Here we have another view of the receiving dock and solar tower, along with our motorized cart to help you get your deliveries to your cage. Remember, no cardboard on the datacenter floor please.

I'm sure many of you will understand that, at a certain point in a day of data center work, you just want to dance.

I’m sure many of you will understand that, at a certain point in a day of data center work, you just want to dance.

And while data centers don't generally have kimonos, here we've pulled the roof back to show you the whole place.

And while data centers don’t generally have kimonos, here we’ve pulled the roof back to show you the whole place.

Thank you for touring my data center.

If you’d like to see some of the other data centers on the tour circuit, here are the ones I’ve found.

If anyone else would like to be linked, let me know. Looking forward to hearing next week who Juniper chooses as the top datacenter builders!

Sorta Sad Panda – End Of Support Life for Some Netscreen/SSG routers

I was just looking up some Juniper gear I saw in a local auction… and discovered that the wheels of progress are indeed rolling along.

According to the Hardware EOS Milestone page, the NetScreen 5XT and 5GT, cute little firewall/vpn boxes that seem to be all over the place, reach their end of support life on June 30th and December 31st, 2013, respectively. Considering they were announced as EOL about 5 years ago, this isn’t a big surprise.

I was a bit concerned when the same page reported that the replacement products, the SSG-5 and SSG-20, had their EOL announced in December 2011, and their “Last Date to Convert Warranty” and “Same Day Support Discontinued” date is April 29th of this year (4 weeks away). But it looks like this only applies to the Japan, Korea, and Taiwan versions. Whew.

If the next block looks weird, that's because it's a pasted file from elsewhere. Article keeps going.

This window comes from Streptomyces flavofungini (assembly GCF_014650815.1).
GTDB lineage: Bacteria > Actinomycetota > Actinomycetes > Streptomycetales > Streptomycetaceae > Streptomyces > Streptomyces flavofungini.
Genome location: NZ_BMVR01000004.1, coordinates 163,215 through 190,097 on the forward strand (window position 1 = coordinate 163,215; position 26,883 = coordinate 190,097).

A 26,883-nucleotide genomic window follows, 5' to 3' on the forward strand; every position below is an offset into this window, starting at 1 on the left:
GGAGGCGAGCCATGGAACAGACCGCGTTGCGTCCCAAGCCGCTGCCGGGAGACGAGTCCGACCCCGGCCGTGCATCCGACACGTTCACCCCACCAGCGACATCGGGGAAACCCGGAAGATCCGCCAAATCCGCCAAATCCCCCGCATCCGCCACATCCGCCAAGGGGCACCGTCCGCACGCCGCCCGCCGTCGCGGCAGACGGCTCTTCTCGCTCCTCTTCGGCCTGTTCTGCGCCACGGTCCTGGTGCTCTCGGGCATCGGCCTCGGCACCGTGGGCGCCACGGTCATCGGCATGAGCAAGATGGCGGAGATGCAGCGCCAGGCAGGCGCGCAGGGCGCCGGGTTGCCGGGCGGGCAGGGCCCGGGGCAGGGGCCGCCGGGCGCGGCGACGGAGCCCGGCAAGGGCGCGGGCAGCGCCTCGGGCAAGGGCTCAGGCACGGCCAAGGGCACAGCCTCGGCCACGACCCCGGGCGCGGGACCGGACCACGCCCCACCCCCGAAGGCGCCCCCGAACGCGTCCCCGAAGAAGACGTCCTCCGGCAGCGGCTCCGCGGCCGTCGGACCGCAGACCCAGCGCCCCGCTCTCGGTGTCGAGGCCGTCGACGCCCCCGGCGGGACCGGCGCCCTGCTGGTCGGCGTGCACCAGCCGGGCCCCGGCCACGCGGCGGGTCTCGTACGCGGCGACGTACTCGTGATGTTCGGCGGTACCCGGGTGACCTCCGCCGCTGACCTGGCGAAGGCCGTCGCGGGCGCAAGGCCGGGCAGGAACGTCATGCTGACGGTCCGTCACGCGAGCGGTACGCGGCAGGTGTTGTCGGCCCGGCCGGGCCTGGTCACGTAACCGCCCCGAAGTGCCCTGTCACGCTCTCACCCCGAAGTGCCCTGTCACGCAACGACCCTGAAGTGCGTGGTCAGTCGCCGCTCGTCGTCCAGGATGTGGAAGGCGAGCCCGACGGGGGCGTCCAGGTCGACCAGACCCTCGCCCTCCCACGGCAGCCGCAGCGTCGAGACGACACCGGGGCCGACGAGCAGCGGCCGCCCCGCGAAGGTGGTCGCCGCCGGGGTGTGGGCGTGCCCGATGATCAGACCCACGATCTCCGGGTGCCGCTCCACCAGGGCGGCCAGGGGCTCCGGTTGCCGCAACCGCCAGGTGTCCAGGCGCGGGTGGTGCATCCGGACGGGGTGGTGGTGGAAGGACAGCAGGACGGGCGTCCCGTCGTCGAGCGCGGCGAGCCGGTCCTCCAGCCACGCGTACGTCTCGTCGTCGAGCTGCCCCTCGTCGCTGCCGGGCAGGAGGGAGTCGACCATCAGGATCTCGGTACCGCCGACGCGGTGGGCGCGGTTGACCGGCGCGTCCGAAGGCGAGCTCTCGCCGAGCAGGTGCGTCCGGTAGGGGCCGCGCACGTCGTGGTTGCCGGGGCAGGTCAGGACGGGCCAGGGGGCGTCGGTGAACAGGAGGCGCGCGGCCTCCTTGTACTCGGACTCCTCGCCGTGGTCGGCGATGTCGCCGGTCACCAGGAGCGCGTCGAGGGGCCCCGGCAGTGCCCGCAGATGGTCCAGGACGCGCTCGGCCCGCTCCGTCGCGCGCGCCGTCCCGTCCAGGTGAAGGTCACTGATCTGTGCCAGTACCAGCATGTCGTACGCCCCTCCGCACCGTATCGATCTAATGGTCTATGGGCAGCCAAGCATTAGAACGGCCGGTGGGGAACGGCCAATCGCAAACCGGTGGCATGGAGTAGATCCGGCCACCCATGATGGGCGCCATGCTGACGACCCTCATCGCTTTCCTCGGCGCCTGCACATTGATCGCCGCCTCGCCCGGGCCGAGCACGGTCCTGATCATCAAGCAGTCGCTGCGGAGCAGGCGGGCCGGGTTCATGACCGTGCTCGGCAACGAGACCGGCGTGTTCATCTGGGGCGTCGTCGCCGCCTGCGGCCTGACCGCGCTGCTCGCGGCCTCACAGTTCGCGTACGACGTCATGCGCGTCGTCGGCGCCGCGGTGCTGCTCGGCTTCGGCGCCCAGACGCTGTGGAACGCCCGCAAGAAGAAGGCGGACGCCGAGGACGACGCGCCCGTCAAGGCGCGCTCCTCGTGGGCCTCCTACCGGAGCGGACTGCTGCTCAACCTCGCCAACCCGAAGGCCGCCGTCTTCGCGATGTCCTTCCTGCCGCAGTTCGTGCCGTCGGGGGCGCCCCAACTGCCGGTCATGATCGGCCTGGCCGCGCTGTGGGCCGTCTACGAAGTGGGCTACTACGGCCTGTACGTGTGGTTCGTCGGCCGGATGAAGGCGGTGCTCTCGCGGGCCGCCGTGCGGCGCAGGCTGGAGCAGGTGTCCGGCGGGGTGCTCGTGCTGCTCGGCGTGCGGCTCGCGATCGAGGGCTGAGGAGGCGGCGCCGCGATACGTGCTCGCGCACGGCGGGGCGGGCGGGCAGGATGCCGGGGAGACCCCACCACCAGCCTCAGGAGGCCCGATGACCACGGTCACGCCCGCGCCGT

However, some further digging… and I see ScreenOS is on its own End Of Life path… 6.1 is gone, 6.2 has through the end of 2013, and 6.3 is gone at the end of 2015.

I actually use an SSG-20 with the ADSL2+ PIM for my store’s Internet connection… and while it’s not under warranty and I don’t expect to need support, this did make me wonder what I should consider for my next CPE need.

I’d be tempted to put together an SRX240 with DOCSIS and ADSL2+, but best price I can imagine for that is $2k or so, which is more than I want to spend on this project. So maybe I’ll drive the SSG-20 into the ground, and deal with the problem when it arises. There’s always a spare ADSL2+ modem in the cabinet just in case…

Why so blue, panda bear?

I’m not all that sad, to be honest. But I have a habit of going with old technology until it no longer does what I need. Or until it’s cheaper to replace than to maintain, which can be the same thing.

Heck, I have actually installed Windows XP in the past month… and it stops getting updates any day now. And I’m used to far worse support prognoses–I’m looking at you, Cisco Linksys, with the “it’s a year old? Oh, no updates for you!” policies on a lot of your home network gear (wouldn’t be so bad if it was stuff that can run DD-WRT or OpenWRT… but RV042 and the like aren’t a fit there).

Anyway, this gear has had a good run, in the market and in my own environment. So I’ll keep an eye out for new and better gear within a minimal budget, and see where the world takes my networks.